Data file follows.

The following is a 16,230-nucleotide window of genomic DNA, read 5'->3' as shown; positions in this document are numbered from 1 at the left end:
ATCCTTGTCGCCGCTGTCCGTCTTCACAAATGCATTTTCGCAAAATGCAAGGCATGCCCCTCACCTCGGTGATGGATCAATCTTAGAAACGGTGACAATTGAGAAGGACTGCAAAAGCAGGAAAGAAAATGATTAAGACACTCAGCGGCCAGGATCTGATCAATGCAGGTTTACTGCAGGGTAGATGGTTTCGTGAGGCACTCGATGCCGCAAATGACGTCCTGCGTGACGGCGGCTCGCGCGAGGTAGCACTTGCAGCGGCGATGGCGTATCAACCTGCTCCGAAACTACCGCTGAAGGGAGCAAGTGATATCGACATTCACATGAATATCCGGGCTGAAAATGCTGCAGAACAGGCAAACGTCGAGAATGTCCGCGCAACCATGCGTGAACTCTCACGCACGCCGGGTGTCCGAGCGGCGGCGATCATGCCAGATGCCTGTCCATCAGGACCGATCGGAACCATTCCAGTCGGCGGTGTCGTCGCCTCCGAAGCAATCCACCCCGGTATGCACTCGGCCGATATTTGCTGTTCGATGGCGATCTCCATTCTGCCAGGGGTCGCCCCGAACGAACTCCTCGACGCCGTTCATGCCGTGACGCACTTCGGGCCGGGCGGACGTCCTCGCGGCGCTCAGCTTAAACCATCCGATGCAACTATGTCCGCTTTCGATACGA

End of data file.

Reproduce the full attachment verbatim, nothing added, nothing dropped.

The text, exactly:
The following is a 16,230-nucleotide window of genomic DNA, read 5'->3' as shown; positions in this document are numbered from 1 at the left end:
ATCCTTGTCGCCGCTGTCCGTCTTCACAAATGCATTTTCGCAAAATGCAAGGCATGCCCCTCACCTCGGTGATGGATCAATCTTAGAAACGGTGACAATTGAGAAGGACTGCAAAAGCAGGAAAGAAAATGATTAAGACACTCAGCGGCCAGGATCTGATCAATGCAGGTTTACTGCAGGGTAGATGGTTTCGTGAGGCACTCGATGCCGCAAATGACGTCCTGCGTGACGGCGGCTCGCGCGAGGTAGCACTTGCAGCGGCGATGGCGTATCAACCTGCTCCGAAACTACCGCTGAAGGGAGCAAGTGATATCGACATTCACATGAATATCCGGGCTGAAAATGCTGCAGAACAGGCAAACGTCGAGAATGTCCGCGCAACCATGCGTGAACTCTCACGCACGCCGGGTGTCCGAGCGGCGGCGATCATGCCAGATGCCTGTCCATCAGGACCGATCGGAACCATTCCAGTCGGCGGTGTCGTCGCCTCCGAAGCAATCCACCCCGGTATGCACTCGGCCGATATTTGCTGTTCGATGGCGATCTCCATTCTGCCAGGGGTCGCCCCGAACGAACTCCTCGACGCCGTTCATGCCGTGACGCACTTCGGGCCGGGCGGACGTCCTCGCGGCGCTCAGCTTAAACCATCCGATGCAACTATGTCCGCTTTCGATACGA